Saturday, July 26, 2008

Two stories by Olga Zilberbourg

Two stories
by Olga Zilberbourg


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I don't like being late. Usually when I need to be at work at 9, I come at 8:10 and hang out on the street for an hour waiting for my boss to show up with the keys. You may think that it's a good custom, but it can also be a menace. In college, for example, it affected my grades: I would show up 2 hours before the exam and get so agitated counting down the minutes and listening to all the kids feverishly trying to memorize the textbook, that when the test sheets were actually given out, I froze up and had to spend the first 15 minutes trying to remember anything at all. I am working on improving my habits: now "to come fashionably late" means to me to be only 10 minutes early. My dream is to meet one day somebody who will have to wait for me.

Every day I take the subway to work. The nearest subway station is exactly 15 minutes away by foot or 10 minutes by bus. Every day when I come out of the house and lock the door behind me, I am faced with a choice: should I turn the corner left for the bus stop or right towards the subway? The decision is decidedly inconsequential, since usually I leave the house at 7:30, with plenty of time to spare, yet a very difficult one. Say, I turn right and walk only half a block before being overtaken by a bus, charging full speed ahead and sneering at me with its wicked round eyes? What an insult! However, is it in any way better to turn left, sit down at the bus stop and spend the next 15 minutes watching the flies munching on the sticky red liquid on the next seat over? When the bus finally shows up, the grin on its face is so wide, I experience an intense desire to spit right into its shiny bright eye, turn around and walk all the way to the subway simply out of spite. I have never done it yet; instead I swallow my pride and meekly pay the fare. No, I can't win with the bus.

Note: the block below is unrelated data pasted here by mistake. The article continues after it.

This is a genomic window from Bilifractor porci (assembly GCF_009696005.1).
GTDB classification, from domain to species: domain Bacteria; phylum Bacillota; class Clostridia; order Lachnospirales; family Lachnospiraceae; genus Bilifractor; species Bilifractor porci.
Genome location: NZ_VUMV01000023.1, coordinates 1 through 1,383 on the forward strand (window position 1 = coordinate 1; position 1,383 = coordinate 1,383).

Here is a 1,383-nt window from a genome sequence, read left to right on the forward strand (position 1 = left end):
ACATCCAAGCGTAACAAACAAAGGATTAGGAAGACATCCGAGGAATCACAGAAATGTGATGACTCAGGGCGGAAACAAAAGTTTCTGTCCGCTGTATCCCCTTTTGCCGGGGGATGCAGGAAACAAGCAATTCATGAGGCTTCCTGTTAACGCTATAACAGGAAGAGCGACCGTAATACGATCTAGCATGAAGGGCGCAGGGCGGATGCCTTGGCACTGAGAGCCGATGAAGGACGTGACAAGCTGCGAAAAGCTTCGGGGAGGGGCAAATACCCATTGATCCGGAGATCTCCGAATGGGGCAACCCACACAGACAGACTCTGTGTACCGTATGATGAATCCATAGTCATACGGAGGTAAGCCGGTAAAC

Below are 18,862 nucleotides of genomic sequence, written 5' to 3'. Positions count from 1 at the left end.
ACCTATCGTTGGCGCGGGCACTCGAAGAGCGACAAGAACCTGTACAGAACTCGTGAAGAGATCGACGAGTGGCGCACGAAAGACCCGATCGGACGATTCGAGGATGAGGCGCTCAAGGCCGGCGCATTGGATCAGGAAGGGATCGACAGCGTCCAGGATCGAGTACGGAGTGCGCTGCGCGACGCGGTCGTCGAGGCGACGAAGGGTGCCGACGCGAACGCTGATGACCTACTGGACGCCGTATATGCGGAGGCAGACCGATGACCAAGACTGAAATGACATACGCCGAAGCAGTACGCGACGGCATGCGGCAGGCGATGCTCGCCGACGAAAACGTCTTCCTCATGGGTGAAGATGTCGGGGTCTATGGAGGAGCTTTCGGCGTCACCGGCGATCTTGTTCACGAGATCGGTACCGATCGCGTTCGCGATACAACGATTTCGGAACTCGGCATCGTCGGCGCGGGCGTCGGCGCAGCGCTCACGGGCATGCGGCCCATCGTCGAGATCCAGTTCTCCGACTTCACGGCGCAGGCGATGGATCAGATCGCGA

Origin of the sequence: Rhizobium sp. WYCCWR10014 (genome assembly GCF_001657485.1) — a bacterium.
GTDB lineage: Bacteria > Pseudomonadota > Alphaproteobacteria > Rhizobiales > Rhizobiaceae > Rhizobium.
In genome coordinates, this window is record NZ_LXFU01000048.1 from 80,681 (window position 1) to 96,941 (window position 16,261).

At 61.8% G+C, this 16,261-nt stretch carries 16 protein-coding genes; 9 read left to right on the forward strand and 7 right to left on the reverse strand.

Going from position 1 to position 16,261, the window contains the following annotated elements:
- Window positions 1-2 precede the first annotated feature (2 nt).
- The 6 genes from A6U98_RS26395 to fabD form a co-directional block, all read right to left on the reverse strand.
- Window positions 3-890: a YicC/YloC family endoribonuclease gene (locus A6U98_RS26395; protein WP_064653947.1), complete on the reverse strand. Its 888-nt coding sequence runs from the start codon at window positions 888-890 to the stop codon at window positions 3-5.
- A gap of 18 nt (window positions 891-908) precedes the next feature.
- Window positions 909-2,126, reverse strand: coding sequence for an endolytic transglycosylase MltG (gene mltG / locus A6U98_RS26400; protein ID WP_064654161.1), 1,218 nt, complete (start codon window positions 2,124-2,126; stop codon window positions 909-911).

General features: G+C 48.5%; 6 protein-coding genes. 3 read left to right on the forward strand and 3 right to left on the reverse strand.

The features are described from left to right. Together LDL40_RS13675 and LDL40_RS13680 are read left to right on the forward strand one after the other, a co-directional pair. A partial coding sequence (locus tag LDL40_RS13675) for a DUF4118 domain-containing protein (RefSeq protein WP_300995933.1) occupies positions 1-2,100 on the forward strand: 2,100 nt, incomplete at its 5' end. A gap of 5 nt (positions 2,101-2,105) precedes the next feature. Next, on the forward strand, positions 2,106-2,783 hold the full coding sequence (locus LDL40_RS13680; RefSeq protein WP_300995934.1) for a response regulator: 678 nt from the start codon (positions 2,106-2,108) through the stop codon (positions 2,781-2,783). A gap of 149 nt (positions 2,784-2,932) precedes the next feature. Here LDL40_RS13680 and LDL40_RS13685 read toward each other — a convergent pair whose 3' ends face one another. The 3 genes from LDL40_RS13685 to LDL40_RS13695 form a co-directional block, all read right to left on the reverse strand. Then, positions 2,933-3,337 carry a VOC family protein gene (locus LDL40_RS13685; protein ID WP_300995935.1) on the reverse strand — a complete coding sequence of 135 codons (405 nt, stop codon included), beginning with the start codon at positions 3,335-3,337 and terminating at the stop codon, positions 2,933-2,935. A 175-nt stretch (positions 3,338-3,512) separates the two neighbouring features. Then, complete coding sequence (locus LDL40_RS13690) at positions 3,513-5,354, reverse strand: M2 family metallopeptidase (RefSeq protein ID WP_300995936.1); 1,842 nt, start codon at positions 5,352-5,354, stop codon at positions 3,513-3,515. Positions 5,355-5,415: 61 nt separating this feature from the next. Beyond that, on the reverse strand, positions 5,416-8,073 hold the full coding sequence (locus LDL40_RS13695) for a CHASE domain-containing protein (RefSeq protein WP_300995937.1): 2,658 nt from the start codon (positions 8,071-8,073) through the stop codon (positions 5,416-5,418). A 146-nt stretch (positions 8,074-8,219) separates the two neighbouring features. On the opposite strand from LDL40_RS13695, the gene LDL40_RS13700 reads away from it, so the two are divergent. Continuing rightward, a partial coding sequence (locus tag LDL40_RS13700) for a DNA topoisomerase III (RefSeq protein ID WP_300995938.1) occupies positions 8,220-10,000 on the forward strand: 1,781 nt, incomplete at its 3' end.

The situation had gotten to be so bad that recently I started to gamble. Now, every day, after locking the door of my apartment, I toss a coin: if it lands face up, I am to face the bus: to turn left towards the bus stop. This sounds like a perfect solution to all my problems, for what can be easier than transferring the decision into the hands of chance? It worked well for a while, until one beautiful spring morning when I put on an extra tight pair of pants. I was so delighted when I opened the door to hear the birds singing on the rose bushes in front of the house! Slowly I locked the door and fumbled in close fitting pockets for change. You get the gist: when the coin finally sparkled in the crisp morning sunshine, the bus hurried by right in front of my eyes, winningly rattling its armor.

The state of this warfare is growing from bad to worse. The bus is now affecting my choice of clothing in the morning. First, I had to discard entirely that one pair of pants that so unluckily had interfered with fate. Second, I have switched from wearing sweaters to jackets with pockets that have the capacity to hold an ample supply of coins. Third, I refuse to go out of the house carrying more than a backpack on my shoulders: this way, I can pull out a coin with one hand while at the same time locking the apartment door with the other. What else? Next week I am planning to buy a jacket with the hood, in order to dispense comfortably with the umbrella.

Comparatively, the way back from the subway is sheer pleasure. Something always turns up to help me: today I have to go to the post office, tomorrow I need to stop by the grocery store, the next day I am going to Super Cuts for a haircut. All this activity is fortunately situated between the subway stop and my house, so, naturally, I never even have to think about taking the bus.

Author bio:

Olga Zilberbourg is a reformed Comparatist, and alternates between studying literature and writing fiction. She is based between San Francisco and St. Petersburg and writes in both English and Russian. A longer story of hers is due to appear sometime next year in an anthology from Drollerie Press called "Trick the Object: An Anthology of Literary Weird."

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